Body odor is caused by a reaction between your sweat and bacteria and microbes on your skin, Purvisha Patel, MD, explains. So by showering and washing regularly, you reduce the presence of bacteria and sweat on the skin, and are less likely to face body odor issues. Of course this method isn't foolproof, and it will be tricky in warmer climates and when you're active, but it's worth a try.
No matter how different our lives may be, most of us have something in common: We use deodorant or antiperspirant at the start of each day. While you might think of deodorant and antiperspirant as interchangeable, these two products are actually pretty different.
Deodorant decreases body odor by reducing the amount of bacteria on the skin and masking smell with fragrance, whereas antiperspirant uses ingredients like aluminum and parabens to block the sweat glands and actually stop us from sweating.
Towel Off After Showering
Microbes thrive in environments that are warm and high in moisture. By toweling off after showering, you reduce moisture, making it harder for bacteria to grow, Patel says.
Wear Clean Clothes
Sometimes, avoiding body odor really is as simple as wearing clean clothes. There's a good chance you already knew that, but do you know why wearing clean clothes is so effective in reducing body odor?
It boils down to the fact that dirty clothes typically contain more bacteria than clean ones. By wearing clean clothes, you decrease the amount of bacteria present, King explains.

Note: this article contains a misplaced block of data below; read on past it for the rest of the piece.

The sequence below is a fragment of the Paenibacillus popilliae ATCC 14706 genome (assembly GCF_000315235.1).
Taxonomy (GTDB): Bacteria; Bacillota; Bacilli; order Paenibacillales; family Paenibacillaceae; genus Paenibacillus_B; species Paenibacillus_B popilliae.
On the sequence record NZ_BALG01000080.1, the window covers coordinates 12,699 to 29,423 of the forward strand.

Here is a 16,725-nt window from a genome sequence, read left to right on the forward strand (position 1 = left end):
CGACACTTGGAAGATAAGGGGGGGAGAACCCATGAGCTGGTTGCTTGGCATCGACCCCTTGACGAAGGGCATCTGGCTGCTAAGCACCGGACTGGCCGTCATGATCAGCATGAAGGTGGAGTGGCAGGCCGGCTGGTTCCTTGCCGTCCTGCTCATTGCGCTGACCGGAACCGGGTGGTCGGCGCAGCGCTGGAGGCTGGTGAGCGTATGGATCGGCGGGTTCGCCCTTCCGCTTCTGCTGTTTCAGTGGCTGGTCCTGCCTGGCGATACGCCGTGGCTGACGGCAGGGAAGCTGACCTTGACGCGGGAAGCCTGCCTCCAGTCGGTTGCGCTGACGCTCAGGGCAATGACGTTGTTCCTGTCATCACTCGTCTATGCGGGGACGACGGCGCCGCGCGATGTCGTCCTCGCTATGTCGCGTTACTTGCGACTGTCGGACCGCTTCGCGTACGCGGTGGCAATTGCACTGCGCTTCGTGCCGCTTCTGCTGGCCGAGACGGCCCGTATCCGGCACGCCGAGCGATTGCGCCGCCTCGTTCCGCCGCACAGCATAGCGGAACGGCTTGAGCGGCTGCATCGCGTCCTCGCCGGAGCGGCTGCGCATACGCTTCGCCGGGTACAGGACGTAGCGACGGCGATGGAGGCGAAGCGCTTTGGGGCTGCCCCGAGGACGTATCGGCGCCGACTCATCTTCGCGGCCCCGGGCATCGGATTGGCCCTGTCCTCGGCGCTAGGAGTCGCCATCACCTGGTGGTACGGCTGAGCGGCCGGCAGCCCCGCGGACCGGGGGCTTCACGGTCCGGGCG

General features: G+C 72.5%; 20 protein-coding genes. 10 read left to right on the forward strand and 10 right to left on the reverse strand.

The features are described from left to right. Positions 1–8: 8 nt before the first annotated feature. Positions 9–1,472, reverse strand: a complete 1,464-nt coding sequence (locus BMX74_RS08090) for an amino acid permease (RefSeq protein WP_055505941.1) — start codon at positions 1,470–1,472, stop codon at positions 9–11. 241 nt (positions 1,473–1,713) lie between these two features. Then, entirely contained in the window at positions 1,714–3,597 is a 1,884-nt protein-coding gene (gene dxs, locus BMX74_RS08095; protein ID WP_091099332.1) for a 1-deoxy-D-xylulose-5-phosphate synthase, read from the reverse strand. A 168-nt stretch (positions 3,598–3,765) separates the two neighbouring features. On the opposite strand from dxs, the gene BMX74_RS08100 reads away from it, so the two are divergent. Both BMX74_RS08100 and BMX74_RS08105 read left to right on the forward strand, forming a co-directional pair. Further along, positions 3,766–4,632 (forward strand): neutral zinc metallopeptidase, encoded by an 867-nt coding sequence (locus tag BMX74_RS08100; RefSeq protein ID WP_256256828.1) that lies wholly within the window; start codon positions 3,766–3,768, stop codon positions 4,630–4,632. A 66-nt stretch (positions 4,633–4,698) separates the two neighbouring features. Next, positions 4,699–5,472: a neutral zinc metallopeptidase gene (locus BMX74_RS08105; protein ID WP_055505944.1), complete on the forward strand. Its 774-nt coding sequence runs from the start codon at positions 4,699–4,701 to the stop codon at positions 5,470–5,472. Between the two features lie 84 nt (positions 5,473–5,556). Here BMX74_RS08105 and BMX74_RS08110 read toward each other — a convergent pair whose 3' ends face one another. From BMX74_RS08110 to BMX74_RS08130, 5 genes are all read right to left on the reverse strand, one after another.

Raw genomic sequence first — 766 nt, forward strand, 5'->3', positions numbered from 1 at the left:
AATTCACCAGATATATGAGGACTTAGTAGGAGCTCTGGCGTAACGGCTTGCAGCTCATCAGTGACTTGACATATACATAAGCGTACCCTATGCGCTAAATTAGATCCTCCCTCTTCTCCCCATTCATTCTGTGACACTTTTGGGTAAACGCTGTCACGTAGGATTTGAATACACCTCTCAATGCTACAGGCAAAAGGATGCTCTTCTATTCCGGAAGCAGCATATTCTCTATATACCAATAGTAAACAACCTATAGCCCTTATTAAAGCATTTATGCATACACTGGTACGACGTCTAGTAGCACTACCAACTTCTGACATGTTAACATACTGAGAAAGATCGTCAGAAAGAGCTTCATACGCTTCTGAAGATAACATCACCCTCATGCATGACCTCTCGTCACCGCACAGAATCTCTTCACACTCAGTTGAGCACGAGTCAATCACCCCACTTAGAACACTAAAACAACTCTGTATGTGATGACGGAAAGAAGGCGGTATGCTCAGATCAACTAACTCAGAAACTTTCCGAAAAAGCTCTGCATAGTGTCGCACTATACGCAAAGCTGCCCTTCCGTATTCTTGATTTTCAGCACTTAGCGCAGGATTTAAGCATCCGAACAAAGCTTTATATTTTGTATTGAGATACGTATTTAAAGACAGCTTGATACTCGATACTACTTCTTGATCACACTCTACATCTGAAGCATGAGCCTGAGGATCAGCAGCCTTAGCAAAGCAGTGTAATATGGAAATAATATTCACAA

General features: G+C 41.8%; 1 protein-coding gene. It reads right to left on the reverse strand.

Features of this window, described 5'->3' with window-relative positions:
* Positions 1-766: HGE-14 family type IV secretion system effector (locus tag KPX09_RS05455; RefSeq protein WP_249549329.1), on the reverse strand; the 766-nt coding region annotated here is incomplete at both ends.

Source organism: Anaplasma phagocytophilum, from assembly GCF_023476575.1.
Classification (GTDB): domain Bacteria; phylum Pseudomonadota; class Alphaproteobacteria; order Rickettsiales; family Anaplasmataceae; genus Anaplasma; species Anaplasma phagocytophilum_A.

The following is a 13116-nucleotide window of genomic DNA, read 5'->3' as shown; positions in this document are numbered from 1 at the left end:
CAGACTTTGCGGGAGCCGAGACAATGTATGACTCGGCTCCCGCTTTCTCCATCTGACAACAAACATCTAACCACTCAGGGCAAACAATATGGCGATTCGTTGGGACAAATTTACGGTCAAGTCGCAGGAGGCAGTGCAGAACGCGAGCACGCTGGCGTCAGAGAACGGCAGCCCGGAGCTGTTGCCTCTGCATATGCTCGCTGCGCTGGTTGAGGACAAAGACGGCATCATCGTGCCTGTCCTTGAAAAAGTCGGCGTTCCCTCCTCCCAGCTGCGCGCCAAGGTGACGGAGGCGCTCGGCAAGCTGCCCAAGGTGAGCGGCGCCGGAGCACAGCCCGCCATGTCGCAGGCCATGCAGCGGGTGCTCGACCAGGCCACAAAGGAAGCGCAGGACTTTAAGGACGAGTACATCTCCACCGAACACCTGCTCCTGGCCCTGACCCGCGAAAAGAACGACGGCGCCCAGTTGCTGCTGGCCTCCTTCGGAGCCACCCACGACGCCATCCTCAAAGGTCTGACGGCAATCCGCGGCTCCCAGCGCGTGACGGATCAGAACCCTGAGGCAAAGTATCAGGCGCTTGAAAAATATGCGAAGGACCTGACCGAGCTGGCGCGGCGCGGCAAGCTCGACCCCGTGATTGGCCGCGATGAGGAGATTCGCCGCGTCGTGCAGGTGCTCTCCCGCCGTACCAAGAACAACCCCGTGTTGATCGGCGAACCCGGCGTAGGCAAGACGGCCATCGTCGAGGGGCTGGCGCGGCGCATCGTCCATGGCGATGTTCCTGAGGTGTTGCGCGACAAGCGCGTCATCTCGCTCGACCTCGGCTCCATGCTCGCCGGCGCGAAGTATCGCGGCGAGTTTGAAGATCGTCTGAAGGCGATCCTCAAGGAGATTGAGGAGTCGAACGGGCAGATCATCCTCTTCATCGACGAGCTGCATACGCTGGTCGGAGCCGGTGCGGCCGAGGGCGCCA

Know That Certain Foods Can Contribute to Body Odor
It's believed that some foods may actually contribute to body odor. This could include foods that contain sulfur compounds, such as broccoli, cauliflower, cabbage, onions, and garlic.
Highly processed and fried foods can also contribute to body odor in some cases, too.
Keep Your Feet Dry
Ah, the much dreaded foot odor. Who hasn't experienced that one? "Smelly feet occur when you have a buildup of bacteria combining with sweat," Jaliman explains. "The perspiration soaks into your socks and shoes and odor occurs."
But that's not all—hormones, stress levels, and the type of shoes you wear could all contribute to your feet smelling extra funky, Jaliman says.
To nix foot odor, try wearing clean and dry socks, sprinkling baby powder in your shoes to absorb excess moisture, or using an antiperspirant or deodorant spray or roll-on product on your feet.
Wear Breathable Clothing
Cotton fabric is a great lightweight option when you're looking to prevent or minimize body odor. "It’s a natural, breathable fiber that’s moisture-wicking," Jaliman says. Mesh and other lightweight fabrics that encourage airflow are a solid choice, too.
"The looser the fabric, the more your body will breathe," Jaliman says. "Don’t wear super-tight jeans or leggings when it’s very hot out." She also suggests avoiding tightly-woven fabrics like nylon and satin.
Put on Clean Clothes After Your Workout
"It’s very important after you exercise to immediately change your clothes so that you aren’t staying in wet clothes," Jaliman says. "Staying in clothes containing sweat will build bacteria and make you have body odor."
No time to shower or change after your workout? Carry some body wipes so you can give yourself a quick wipe-down before heading out.